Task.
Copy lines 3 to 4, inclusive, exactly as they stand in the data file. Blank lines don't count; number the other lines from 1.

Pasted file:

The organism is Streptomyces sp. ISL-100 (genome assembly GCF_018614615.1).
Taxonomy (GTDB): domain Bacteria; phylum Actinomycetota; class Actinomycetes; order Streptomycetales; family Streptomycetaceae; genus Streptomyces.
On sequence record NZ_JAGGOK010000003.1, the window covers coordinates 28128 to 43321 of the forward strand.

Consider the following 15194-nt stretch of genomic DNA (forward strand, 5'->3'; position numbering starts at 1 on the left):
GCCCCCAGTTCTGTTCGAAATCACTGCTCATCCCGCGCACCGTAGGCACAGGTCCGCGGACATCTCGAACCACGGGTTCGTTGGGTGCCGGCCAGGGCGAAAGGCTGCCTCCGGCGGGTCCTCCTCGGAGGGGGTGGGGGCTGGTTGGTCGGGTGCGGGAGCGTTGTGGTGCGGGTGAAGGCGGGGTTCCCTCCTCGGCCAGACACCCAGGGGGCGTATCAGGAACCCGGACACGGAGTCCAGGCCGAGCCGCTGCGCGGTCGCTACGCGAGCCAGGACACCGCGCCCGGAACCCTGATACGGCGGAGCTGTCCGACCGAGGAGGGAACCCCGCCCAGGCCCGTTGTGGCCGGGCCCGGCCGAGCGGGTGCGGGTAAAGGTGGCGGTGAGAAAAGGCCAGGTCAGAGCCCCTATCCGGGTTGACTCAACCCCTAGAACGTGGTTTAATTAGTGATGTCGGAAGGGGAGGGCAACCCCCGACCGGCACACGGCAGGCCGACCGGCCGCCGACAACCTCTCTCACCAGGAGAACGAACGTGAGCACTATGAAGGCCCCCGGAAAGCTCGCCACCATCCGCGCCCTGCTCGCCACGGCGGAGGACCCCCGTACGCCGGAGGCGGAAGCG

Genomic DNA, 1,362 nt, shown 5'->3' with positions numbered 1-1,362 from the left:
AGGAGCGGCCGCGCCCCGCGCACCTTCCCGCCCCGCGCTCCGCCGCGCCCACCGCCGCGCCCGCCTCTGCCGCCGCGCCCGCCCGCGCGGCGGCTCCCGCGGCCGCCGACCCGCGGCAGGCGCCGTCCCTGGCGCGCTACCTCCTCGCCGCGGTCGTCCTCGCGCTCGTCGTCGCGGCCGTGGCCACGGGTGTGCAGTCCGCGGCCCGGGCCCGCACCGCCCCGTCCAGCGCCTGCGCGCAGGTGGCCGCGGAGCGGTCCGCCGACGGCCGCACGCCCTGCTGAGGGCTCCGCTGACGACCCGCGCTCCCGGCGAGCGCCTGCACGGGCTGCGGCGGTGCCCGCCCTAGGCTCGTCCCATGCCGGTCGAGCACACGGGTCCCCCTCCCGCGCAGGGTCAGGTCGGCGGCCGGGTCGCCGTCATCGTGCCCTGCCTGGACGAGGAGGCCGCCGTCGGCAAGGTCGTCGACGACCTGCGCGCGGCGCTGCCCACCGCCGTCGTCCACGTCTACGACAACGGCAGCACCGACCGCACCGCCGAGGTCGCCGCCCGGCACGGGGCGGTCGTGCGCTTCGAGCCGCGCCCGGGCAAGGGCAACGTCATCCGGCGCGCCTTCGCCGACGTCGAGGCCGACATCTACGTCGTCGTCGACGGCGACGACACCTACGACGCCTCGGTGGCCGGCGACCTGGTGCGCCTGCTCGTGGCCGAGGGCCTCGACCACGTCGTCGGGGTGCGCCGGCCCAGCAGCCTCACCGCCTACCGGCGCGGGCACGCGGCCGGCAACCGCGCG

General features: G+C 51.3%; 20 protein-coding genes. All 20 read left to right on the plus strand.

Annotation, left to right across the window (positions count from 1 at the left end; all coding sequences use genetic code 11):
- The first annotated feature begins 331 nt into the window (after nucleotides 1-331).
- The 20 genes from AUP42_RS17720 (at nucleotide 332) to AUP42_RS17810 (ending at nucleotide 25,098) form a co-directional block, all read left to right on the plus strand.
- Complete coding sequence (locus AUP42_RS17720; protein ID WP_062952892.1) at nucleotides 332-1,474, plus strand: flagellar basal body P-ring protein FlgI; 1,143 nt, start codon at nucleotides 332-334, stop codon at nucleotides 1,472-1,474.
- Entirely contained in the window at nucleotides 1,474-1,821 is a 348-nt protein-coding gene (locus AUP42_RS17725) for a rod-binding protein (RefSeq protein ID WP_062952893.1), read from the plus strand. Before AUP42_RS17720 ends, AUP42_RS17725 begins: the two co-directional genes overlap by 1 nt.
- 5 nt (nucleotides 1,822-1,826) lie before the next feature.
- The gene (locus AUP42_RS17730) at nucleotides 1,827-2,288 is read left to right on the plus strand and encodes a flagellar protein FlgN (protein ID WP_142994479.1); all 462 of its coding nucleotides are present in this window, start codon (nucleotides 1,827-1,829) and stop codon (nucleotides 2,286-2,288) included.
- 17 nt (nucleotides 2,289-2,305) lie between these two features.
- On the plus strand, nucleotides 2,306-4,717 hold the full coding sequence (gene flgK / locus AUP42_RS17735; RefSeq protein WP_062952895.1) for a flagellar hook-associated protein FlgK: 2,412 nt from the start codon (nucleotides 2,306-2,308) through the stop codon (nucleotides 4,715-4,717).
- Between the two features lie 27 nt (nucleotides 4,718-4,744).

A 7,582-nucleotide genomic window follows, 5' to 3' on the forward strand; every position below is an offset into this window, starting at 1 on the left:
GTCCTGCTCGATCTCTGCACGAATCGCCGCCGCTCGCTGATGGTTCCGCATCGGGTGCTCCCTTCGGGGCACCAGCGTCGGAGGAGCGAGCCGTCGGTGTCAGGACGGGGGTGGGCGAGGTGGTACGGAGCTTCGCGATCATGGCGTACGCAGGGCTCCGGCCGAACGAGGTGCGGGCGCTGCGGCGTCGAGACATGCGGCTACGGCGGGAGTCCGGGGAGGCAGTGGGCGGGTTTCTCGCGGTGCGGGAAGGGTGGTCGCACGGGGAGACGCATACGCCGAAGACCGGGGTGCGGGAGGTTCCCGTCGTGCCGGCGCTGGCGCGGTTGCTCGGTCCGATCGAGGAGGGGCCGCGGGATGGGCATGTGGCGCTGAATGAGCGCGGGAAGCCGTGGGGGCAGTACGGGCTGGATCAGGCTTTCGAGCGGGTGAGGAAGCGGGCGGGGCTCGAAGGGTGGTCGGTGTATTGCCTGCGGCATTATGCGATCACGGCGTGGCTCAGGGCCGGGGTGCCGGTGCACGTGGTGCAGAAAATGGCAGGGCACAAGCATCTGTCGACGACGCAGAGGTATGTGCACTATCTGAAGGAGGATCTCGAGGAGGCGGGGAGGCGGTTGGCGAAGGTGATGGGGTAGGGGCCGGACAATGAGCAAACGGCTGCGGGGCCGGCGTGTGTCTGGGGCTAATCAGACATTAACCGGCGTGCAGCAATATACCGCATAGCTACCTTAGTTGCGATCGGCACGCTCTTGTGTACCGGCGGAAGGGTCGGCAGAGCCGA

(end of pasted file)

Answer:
On sequence record NZ_JAGGOK010000003.1, the window covers coordinates 28128 to 43321 of the forward strand.

Consider the following 15194-nt stretch of genomic DNA (forward strand, 5'->3'; position numbering starts at 1 on the left):